20th November marks the International Children’s Day. This day not only demands us to celebrate the joyfulness and pleasure that children bring into our lives but also for us to ponder whether we’re playing our part in safeguarding the rights of children or not. It is noteworthy that the word “children” is not only restricted to our sons and daughters and nieces and nephews. It’s beyond that!
We all tend to be extremely segregated when it comes to our viewpoint and perception; some of us take pride in being modern and liberal whereas some show their adherence to religious principles. Whether we’re liberals or religious, we make a point to raise our voice in case of social injustices. Be it the Peshawar school attack or the recent Kasur incident. We flood the social media with statuses and tweets condemning these hideous acts. However, we tend to turn a blind eye when we see children working at garages, local restaurants or even at our homes. At the age where everyone deserves affection, sense of security, and nurturance, these children are subjected to verbal accusations and physical abuse. What they undergo in their childhood leaves permanent imprints on their lives. From a very early age, they suffer from anxiety, negative self-image, and low self-esteem. The problem that these children are ignored unless they receive an international acclamation and recognition. Be it Arfa Karim or Malala Yousufzai. We only value them after they have died or fled the country.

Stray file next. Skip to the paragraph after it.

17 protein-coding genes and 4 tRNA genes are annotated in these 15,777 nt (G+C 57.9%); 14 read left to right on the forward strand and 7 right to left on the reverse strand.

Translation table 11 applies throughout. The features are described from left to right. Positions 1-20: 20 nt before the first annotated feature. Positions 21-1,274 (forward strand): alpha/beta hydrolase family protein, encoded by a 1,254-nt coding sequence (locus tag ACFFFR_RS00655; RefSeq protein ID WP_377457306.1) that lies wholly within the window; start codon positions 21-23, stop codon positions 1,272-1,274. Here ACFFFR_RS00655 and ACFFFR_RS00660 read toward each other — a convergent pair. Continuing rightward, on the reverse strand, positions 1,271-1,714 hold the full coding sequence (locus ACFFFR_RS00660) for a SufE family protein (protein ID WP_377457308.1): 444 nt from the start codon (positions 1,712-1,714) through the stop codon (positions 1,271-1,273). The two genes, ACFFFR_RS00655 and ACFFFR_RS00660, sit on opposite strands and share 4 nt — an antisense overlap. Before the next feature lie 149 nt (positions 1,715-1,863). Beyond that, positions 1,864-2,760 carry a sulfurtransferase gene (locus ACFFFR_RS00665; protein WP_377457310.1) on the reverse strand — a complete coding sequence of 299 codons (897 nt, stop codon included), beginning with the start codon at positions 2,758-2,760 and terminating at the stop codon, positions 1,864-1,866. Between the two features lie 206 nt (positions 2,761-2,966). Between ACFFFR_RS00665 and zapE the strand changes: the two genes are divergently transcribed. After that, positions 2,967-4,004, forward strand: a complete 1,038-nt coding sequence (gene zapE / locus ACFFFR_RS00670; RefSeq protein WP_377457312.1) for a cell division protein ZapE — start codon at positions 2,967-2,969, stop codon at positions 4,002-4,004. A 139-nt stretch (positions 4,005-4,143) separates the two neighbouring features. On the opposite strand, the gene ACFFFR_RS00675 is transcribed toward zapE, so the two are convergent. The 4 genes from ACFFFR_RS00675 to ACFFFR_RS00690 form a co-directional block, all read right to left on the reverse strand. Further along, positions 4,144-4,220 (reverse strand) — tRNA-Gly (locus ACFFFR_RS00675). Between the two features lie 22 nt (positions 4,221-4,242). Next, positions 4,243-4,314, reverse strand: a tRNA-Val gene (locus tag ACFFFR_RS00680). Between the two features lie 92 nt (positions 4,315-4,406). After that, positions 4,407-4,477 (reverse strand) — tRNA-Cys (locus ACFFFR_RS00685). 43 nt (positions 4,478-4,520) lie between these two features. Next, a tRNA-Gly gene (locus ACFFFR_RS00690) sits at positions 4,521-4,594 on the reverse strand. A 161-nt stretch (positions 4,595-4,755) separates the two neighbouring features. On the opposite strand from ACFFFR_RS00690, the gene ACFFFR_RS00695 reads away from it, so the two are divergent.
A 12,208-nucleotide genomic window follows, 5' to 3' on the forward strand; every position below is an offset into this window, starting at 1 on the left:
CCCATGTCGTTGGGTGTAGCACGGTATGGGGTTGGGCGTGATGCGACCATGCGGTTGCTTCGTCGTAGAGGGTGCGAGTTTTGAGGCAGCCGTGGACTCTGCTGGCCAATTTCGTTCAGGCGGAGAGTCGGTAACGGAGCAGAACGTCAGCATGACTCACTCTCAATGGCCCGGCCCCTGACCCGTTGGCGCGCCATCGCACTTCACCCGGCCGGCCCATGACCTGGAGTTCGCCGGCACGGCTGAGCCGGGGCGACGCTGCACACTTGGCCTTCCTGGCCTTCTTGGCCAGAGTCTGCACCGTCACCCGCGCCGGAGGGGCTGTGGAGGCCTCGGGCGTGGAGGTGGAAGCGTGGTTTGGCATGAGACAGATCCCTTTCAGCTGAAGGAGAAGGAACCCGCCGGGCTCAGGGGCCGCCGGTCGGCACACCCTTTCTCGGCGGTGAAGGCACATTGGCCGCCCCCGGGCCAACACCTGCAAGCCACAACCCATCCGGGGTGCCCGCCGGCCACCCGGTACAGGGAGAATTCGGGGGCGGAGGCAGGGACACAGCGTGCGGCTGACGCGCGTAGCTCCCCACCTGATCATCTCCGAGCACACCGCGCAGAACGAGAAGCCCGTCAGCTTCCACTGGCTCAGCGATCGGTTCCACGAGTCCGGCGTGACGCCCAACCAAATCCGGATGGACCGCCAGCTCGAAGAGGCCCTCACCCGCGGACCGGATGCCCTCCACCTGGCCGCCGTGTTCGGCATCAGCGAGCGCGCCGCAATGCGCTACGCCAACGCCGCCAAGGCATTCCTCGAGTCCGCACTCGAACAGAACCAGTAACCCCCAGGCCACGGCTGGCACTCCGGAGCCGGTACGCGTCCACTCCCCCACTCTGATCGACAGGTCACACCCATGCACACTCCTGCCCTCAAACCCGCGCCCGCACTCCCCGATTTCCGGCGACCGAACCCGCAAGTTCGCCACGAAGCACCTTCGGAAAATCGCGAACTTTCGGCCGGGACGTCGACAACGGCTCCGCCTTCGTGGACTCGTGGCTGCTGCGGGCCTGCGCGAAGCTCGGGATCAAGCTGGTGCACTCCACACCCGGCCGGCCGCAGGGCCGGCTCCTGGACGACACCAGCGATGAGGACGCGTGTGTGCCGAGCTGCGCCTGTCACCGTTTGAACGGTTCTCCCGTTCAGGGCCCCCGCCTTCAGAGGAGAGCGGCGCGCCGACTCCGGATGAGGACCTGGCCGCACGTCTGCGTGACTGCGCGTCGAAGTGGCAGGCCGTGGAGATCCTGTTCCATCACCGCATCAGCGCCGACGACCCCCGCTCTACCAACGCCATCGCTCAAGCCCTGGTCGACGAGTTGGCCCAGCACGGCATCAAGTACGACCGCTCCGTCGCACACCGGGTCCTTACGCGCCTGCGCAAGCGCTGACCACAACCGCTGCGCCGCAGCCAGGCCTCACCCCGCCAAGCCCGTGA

Even on a small level, we devalue our children if they fail to meet our unrealistic expectations. Comparing them with other children and pressurizing them to attain the unattainable, we completely ignore the fact that children aren’t made to function as adults. We want our children to perfect in school, be athletic, and be highly ethical all at the same time. This is wrong on so many levels. Molding and shaping them according to our desires, isn’t that violation of their rights too? All children are intelligent in their own ways. How difficult is it for us to accept our children for who they are?
This Children’s Day let us all pledge to take a stand for the rights of all the children around the world, to put an end to child labor and abuse and violation of their rights. Our acts may be little and seem insignificant at first, but they will create an everlasting ripple of change.
About the Author:
Sanam Hasnani is an intern at Learning Minds Group. She is currently pursuing her bachelors in Business Administration from the Institute of Business Management.